Barnett A., University of Birmingham, and Ahrén B.Lund University sum up the potential use of dipeptidyl peptidase 4 (DPP-4) inhibitors on diabetes. Here are their explanation:
Dr. Barnett "The dipeptidyl peptidase 4 (DPP-4) inhibitors enhance the body's own ability to control blood glucose by increasing the active levels of incretin hormones in the body. Their mechanism of action is distinct from any existing class of oral glucose-lowering agents. They control elevated blood glucose by triggering pancreatic insulin secretion, suppressing pancreatic glucagon secretion, and signalling the liver to reduce glucose production. The leading DPP-4 inhibitors have shown clinically significant HbA1c reductions up to 1 year of treatment and offer many potential advantages over existing diabetes therapies including a low risk of hypoglycaemia, no effect on body weight, and the potential, based on animal and in vitro studies, for the regeneration and differentiation of pancreatic beta-cells."
Dr. Ahrén B. Inhibition of dipeptidyl peptidase-4 (DPP-4) prevents the inactivation of glucagon-like peptide-1 (GLP-1). This increases circulating levels of active GLP-1, stimulates insulin secretion and inhibits glucagon secretion, resulting in lowering of glucose levels and improvement of glycemic control in patients with type 2 diabetes. Several DPP-4 inhibitors are emerging for therapeutic use. Most experience exists for sitagliptin, vildagliptin, saxagliptin and alogliptin.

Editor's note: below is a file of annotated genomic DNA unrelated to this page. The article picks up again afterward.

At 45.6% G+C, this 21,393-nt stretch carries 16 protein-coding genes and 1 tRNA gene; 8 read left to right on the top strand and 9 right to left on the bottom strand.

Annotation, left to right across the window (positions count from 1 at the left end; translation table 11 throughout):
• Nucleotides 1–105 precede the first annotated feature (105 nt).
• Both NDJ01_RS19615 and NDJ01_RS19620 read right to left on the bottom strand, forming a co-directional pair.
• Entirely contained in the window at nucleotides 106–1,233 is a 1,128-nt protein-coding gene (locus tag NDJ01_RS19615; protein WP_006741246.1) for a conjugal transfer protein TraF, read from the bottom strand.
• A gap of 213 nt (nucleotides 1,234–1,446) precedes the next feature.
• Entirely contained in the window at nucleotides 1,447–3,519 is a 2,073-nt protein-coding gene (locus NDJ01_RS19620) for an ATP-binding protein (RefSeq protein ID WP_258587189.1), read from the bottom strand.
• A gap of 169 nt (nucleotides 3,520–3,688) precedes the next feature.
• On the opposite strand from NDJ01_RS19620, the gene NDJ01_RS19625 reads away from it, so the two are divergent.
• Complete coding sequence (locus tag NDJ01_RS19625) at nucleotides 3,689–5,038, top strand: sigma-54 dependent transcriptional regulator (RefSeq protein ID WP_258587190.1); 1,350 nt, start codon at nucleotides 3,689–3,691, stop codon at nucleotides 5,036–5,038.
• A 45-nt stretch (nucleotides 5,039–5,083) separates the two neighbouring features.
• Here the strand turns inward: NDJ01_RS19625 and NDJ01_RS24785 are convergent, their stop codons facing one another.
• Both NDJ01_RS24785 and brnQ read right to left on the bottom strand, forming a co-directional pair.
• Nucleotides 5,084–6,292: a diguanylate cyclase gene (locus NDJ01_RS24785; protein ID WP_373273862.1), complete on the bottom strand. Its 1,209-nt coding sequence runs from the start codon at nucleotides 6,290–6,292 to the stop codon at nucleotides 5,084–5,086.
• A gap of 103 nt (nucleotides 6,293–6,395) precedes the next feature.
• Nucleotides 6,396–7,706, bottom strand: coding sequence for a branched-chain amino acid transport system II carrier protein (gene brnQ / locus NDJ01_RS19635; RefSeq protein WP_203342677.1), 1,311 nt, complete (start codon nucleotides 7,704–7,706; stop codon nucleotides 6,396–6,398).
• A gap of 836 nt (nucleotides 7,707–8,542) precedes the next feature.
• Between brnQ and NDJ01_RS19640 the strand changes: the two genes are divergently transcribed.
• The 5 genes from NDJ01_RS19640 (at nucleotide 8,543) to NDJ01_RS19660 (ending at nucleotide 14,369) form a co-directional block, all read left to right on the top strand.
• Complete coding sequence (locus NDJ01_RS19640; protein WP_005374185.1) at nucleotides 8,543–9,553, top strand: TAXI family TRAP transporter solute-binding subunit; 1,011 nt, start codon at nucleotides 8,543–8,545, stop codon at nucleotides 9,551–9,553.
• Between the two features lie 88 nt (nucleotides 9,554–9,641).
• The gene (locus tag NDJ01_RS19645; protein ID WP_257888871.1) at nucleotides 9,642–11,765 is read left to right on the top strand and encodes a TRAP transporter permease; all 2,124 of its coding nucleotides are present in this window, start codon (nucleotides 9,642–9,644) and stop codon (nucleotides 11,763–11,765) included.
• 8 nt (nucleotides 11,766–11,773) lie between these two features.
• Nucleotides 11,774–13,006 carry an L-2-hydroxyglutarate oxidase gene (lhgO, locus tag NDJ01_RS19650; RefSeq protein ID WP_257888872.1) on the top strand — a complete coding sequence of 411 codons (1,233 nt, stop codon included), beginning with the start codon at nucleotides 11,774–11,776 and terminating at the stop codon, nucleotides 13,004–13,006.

Dipeptidyl peptidase 4 (DPP-4) are efficacious as monotherapy and also in combination with commonly prescribed antidiabetic agents (metformin, sulfonylurea and thiazolidinediones) and are suitable for once-daily oral dosing. Vildagliptin and alogliptin have also been shown to improve glycemic control when added to insulin therapy, and sitagliptin improves glycemic control in triple therapy with metformin plus thiazolidinedione.
DPP-4 inhibition also shows a favorable safety profile, high tolerability, only a minimal risk of hypoglycemia, and body-weight neutrality.
Consequently, many DPP-4 inhibitors such as vildagliptin (Galvus; LAF-237), sitagliptin (Januvia; MK-0431), and saxagliptin (BMS-477118) have advanced into late-stage human clinical trials or been approved by US FDA.
Barnett A.DPP-4 inhibitors and their potential role in the management of type 2 diabetes. Int J Clin Pract. 2006 Nov;60(11):1454-70.
Ahrén B. Emerging dipeptidyl peptidase-4 inhibitors for the treatment of diabetes. Expert Opin Emerg Drugs. 2008 Dec;13(4):593-607.